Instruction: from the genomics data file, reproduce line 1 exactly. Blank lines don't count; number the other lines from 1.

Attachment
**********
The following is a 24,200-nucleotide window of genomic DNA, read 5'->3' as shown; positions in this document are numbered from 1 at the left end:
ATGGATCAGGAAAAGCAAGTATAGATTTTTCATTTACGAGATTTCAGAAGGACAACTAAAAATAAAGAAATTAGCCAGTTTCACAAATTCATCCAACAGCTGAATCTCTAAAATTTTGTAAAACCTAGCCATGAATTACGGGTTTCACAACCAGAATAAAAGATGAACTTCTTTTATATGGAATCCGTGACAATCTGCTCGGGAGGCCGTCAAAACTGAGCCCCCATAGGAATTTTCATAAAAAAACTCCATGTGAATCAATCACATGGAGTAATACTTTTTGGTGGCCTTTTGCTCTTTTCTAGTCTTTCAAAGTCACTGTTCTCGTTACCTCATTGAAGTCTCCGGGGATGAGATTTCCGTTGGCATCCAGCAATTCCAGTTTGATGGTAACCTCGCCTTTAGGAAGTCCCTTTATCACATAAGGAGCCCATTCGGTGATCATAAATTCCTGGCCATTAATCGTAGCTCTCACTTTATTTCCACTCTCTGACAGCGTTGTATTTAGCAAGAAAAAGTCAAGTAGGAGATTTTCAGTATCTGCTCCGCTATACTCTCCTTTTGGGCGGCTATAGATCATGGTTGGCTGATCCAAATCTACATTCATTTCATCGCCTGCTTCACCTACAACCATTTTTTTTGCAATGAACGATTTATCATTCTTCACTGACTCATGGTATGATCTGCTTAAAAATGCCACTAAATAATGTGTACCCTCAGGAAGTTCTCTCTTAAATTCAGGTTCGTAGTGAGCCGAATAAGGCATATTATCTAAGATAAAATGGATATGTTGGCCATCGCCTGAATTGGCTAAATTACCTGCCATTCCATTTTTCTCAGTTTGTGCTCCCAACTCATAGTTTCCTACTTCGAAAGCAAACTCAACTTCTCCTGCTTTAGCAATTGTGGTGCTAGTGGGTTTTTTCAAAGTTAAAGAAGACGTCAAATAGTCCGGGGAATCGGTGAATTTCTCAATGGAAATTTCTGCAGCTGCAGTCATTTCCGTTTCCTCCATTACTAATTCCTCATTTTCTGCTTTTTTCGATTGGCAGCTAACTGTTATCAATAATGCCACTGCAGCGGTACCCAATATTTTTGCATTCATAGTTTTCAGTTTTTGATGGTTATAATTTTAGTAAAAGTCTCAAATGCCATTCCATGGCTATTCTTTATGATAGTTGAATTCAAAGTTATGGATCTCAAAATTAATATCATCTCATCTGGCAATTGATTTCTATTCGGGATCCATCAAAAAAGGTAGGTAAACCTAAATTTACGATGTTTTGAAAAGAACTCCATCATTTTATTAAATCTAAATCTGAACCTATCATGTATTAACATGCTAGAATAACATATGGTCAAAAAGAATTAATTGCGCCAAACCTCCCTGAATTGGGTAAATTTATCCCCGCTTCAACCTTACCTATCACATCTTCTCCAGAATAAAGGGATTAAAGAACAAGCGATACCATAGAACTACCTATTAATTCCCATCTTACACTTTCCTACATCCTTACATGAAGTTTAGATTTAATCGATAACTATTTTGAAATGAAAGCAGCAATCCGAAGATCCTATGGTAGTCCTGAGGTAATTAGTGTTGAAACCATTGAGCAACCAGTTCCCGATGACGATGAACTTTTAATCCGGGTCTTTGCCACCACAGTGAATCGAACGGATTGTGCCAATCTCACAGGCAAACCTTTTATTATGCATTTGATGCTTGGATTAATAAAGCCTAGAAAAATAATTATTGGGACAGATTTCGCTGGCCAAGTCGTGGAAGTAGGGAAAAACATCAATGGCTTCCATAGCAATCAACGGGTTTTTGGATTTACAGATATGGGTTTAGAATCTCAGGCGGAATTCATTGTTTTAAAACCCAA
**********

The following is a 24,200-nucleotide window of genomic DNA, read 5'->3' as shown; positions in this document are numbered from 1 at the left end: